Joseph Adler Brings Gutsy Plays to GableStage
Joseph Adler may be the saving grace of Miami's theater scene. Without him, we'd be left with theater cliches like Cats. But not at GableStage, where Adler serves as producing artistic director. He is known for his masterful staging and ability to inspire superb performances from his casts. His style is undoubtedly gutsy -- consider the theater's past seasons.
In 2004, he directed Bug, in which a cocktail waitress spirals into insanity fed on the delusions of a Gulf War vet. He staged Pillowman, a play about fictionalized child torture becoming true, in 2006. Our theater critic was so impressed, he said it was "funnier and more powerful than the star-studded Broadway production that set tongues a-wagging in Manhattan the previous year."
Last year, he directed the controversial Blasted, a play that involves bombs, rape, a baby's death, and other brutalities, which resulted in Adler winning a Carbonell Award for Best Director, an honor he's enjoyed nine times. Since he became producing artistic director, GableStage has received 50 Carbonell Awards and 167 Carbonell Nominations.
Born in Brooklyn, Adler moved to South Florida when he was in fifth grade. He eventually studied drama at Carnegie Mellon and film at New York University. He's worked as an independent theater director, filmmaker, and ad man before becoming GableStage's artistic director in 1998.
And if the drawn-out renovation plans for the Coconut Grove Playhouse are ever approved, Adler and the GableStage have been entrusted with restoring the theater to its former glory. Adler recently told the Herald, ''The Coconut Grove Playhouse is the most recognizable theater name in the Southeast. This can truly be a phoenix rising from the ashes.'' Adler is just the man to spearhead that resurrection.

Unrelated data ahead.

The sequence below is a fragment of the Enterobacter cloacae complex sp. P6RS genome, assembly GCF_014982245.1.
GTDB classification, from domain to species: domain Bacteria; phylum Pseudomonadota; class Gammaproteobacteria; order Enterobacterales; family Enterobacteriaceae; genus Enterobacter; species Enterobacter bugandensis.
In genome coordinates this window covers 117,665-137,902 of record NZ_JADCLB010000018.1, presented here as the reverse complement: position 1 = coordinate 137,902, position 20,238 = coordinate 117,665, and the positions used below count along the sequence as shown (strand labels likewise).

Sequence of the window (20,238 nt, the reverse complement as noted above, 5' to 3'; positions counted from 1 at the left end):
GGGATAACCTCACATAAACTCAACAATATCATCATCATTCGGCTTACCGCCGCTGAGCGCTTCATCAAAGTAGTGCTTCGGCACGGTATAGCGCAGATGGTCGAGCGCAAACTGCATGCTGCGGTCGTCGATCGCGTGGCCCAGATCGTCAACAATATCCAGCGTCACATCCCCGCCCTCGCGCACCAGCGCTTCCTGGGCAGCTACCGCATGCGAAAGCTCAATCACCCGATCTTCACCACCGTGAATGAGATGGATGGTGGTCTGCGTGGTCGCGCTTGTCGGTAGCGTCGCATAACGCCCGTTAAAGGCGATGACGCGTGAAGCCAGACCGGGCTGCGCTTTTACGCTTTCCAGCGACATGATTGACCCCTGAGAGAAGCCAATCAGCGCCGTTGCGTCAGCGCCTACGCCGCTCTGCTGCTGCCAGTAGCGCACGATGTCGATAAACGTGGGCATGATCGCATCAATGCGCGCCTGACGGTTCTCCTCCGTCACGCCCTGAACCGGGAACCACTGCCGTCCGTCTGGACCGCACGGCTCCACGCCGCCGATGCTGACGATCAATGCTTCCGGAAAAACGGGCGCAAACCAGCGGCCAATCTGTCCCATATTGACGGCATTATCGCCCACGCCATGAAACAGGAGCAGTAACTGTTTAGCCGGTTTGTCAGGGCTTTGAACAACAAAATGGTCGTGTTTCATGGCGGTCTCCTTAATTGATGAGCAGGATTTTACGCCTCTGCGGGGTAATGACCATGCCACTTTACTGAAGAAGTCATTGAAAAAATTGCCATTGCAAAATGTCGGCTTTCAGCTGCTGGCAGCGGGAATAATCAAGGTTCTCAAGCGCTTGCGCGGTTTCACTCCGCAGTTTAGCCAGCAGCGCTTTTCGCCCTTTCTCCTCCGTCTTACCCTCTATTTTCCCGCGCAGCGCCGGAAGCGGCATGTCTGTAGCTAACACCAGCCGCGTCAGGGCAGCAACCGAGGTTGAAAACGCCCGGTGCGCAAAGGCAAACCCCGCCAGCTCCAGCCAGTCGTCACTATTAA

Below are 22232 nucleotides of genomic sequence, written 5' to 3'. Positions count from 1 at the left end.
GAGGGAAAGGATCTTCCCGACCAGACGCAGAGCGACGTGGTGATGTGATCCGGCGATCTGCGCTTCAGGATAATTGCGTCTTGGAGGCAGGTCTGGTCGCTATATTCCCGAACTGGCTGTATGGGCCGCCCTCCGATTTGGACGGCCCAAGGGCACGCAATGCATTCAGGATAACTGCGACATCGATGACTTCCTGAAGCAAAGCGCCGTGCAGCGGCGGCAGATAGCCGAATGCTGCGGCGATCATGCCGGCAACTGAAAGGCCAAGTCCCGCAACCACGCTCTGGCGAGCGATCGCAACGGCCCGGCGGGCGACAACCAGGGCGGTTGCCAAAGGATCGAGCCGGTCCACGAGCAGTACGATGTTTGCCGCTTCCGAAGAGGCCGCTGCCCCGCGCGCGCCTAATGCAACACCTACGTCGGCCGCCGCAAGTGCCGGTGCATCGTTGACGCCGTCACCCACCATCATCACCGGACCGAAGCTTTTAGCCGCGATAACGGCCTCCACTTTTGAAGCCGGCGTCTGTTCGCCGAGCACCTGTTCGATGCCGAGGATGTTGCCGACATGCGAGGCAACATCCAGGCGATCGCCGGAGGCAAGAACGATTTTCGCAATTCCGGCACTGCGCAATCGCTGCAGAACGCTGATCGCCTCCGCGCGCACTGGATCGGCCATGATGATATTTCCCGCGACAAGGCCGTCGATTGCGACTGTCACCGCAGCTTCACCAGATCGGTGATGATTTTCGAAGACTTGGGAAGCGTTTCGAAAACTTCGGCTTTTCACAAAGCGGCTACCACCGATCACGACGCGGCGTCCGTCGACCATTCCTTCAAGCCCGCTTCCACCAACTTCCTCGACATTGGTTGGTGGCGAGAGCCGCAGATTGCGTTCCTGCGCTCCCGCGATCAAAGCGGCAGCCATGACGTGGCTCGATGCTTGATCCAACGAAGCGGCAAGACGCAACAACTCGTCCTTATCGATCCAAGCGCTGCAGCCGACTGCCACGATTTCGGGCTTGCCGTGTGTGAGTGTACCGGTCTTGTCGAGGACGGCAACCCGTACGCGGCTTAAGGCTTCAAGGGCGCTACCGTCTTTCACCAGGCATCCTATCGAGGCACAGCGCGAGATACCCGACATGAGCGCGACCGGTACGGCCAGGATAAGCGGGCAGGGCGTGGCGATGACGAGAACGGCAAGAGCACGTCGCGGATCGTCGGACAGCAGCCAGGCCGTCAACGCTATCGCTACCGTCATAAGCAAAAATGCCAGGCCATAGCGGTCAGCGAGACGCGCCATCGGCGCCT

|Photo by George Schiavone|
|Blasted at the GableStage|
1. List five things that inspire you.
A great play -- Martin McDonagh
A great book -- Philip Roth
A great film -- Jean Renoir
A great symphony -- Cesar Franck
A great audience -- GableStage
2. What was your last big project?
We closed last season with The Brothers Size by Tarrell Alvin McCraney. It was the first time he directed his own play. It was particularly exciting for us, because Tarell was born and raised in Miami and attended Miami-Dade public schools, eventually graduating from New World.
3. What's your next big project?
Our next production is the first of the 2011-2012 season. It'sthe 2010 Tony Award-winning Red by John Logan about abstract art painter Mark Rothko. I picked this play for the same reason I pick all our plays. They speak to me and resonate with me and stay with me. They are the kind of plays that give people something to think about long after the play is over.
4. Why do you do what you do?
Because my passion for the work continues to grow with each season-- and because I know I can never get it right.
5. What's something you want Miami to know about you?
I'm proud to be a member of the cultural community-- in a city that is multi-cultural, multi-ethnic, multi-exciting-- and experiencing incredible growth and maturity.
What's something you don't want Miami to know about you?
Why do you think I would answer that question?
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